Taking the Chinese philosophy that you have three options when teaching someone to fish - walk past them on the bank and leave them to work it out for themselves, show them how but let them take the rod and learn their own technique, or simply fish for them - WaterAid follows the middle way. They provide the know-how and empower local communities to manage their own water and be self-sufficient and then let them get on with it. That is why any day now the charity is due to pull out of Kenya where it has been working for several years. It has done its work and now is conscious of leaving local people to build their self-esteem by providing their own supplies.

At the charity's offices, appropriately situated on the south bank of the Thames in central London, press and public relations manager Nick Fairclough was eager to talk about Nepal from where he had just returned.

"Nepal is littered with taps and tap-stands put in by charities and Nepalese national and local authorities in the past but with no provision for maintenance. A great emphasis of our work is to maintain these facilities through local village communities," he said. "We help create indigenous non-governmental organisations and nurture them to stand on their own two feet. Works committees of local people contribute to the labour of setting up water schemes, digging the trenches and carrying the materials.

"We helped to set up Nepal Water for Health (Newah) in 1992. It is now the largest such organisation in the country, employing 100 Nepali people from health workers to technicians providing support to 50 village groups building their own water projects."

On his recent visit to Nepal, Prince Charles, WaterAid's president, stopped off at a project that cost just pounds 9,000 and yet is providing roughly 500 people with clean water.

There is also a large education programme in schools designed to explain to children and parents the importance of hygiene.

Anyone who has travelled in the developing world cannot have failed to notice the lack of fresh water. In Bombay's slums, ironically frequently washed by tropical downpours, I have seen families extracting water from gutter streams running with raw sewage, and in Kashmir in the foothills of the Himalayas, I have eaten rice washed in water from a town lake that doubles as a public toilet.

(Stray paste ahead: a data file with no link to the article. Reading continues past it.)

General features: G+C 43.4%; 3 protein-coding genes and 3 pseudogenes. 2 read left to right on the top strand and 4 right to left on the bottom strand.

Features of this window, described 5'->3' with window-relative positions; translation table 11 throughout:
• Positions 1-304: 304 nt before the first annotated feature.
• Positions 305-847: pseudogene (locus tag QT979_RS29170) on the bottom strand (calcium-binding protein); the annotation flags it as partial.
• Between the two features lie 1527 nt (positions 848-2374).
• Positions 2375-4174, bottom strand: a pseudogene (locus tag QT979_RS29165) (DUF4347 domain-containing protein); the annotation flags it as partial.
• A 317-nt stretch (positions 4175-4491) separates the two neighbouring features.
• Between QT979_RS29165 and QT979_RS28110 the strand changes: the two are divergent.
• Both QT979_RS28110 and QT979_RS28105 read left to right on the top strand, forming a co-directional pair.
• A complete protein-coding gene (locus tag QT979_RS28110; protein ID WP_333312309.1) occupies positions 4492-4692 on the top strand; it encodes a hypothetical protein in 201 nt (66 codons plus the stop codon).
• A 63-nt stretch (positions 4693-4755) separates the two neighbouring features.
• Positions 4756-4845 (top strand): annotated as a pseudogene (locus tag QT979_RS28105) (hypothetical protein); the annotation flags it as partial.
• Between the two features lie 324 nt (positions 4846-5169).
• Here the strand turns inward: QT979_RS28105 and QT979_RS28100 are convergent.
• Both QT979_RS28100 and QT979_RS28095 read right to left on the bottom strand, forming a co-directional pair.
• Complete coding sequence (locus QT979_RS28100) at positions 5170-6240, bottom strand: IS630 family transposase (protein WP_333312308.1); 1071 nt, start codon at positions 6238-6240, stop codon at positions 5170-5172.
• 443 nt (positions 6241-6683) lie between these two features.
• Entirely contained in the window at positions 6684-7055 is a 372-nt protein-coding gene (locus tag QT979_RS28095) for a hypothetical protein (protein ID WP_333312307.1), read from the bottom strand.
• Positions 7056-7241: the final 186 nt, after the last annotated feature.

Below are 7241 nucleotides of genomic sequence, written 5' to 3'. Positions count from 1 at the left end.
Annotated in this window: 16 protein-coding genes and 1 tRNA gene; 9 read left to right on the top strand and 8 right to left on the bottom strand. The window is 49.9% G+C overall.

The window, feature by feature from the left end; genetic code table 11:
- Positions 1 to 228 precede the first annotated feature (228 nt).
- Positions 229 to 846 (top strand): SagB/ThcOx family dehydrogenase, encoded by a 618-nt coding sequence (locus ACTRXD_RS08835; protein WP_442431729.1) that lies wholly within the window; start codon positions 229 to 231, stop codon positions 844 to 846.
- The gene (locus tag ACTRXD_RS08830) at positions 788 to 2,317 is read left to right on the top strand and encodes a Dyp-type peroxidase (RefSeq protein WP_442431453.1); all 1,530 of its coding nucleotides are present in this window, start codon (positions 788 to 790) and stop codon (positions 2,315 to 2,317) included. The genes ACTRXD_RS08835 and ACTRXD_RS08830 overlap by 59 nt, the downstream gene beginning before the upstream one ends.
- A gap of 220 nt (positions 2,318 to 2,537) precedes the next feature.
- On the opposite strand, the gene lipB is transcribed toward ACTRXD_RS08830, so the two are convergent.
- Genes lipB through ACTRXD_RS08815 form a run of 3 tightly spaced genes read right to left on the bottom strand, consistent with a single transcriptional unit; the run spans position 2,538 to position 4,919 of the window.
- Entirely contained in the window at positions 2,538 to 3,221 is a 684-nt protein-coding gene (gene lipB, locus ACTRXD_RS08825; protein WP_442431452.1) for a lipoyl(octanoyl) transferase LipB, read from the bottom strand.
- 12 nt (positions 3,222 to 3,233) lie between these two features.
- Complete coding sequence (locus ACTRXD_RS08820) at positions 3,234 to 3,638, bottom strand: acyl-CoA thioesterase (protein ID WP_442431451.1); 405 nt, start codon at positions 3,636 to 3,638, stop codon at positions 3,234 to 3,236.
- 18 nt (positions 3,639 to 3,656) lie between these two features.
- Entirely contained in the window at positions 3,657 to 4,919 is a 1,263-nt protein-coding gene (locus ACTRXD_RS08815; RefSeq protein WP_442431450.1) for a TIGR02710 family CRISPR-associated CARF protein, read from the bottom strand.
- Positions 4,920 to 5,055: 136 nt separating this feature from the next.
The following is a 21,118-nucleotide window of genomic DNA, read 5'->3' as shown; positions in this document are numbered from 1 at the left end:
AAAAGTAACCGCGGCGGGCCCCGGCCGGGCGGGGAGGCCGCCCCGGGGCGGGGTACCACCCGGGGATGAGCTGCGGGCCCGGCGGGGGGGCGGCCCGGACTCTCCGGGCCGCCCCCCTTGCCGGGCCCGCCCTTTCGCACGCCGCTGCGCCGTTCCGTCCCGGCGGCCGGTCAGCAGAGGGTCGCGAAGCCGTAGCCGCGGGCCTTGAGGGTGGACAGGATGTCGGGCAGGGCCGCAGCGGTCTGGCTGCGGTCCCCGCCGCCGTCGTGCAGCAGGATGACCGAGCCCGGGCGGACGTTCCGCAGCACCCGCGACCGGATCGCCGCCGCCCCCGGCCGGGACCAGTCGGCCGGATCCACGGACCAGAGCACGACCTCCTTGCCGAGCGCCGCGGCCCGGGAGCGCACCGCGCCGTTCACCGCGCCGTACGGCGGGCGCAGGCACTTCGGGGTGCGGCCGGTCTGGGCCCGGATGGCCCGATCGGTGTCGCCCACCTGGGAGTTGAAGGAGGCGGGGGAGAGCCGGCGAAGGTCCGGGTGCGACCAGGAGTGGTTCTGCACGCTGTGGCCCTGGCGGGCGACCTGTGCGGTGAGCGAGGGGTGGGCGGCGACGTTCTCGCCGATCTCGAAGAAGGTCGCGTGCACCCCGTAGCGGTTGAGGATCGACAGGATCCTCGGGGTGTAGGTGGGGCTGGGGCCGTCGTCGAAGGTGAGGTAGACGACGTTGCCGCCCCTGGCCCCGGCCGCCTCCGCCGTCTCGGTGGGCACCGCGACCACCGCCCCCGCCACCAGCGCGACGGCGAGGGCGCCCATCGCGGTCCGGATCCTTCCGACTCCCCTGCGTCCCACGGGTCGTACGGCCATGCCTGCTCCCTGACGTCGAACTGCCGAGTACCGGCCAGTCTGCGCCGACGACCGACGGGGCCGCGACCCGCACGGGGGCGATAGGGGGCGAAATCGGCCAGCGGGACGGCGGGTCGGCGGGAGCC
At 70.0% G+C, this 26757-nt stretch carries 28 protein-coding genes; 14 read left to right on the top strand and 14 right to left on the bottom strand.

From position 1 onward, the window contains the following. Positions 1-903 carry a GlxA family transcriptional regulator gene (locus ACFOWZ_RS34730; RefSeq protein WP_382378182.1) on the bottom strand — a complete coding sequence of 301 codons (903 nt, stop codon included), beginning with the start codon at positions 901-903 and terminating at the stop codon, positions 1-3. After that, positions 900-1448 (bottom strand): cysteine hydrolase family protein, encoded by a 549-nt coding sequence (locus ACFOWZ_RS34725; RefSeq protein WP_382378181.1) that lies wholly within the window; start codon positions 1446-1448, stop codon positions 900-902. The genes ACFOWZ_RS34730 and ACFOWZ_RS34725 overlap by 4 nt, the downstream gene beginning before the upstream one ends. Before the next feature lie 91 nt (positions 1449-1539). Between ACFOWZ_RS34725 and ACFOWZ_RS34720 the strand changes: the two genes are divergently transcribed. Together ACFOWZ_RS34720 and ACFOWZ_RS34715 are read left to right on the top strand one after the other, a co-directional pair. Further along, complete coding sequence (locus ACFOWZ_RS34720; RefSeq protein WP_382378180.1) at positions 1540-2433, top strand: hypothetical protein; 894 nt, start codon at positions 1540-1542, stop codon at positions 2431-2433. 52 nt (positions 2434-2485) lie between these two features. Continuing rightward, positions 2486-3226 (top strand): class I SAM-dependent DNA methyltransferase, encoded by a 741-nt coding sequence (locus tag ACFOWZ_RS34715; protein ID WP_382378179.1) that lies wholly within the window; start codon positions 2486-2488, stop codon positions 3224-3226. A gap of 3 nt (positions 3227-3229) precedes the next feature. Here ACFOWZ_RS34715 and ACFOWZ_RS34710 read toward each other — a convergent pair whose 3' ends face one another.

A strong stomach and a rucksack full of pills saved me from being ill but I am a relatively affluent westerner. For the people who live in these parts of the world help is not always available and water-borne illnesses are often deadly and at the very least seriously debilitating.

If fewer people are sick through dirty water diseases they will be more economically productive because they will be able to work and earn and they will not have to spend so much money on medicines.

In many parts of the developing world people - nearly always women and children - spend between five and six hours a day collecting water. Projects like those of WaterAid free up huge amounts of time for these people which means kids can go to school.

Nepal is just one of 14 countries that are benefiting from WaterAid projects in Africa and Asia funded by the charity's annual income for 1996-97 of pounds 7.2m, of which pounds 2.3m came from the Government and the European Union.

An estimated 4.5 million people have so far been helped and a further two million are likely to benefit from projects still to come to fruition.

However, with the world's water crisis looking increasingly serious, WaterAid has its work cut out.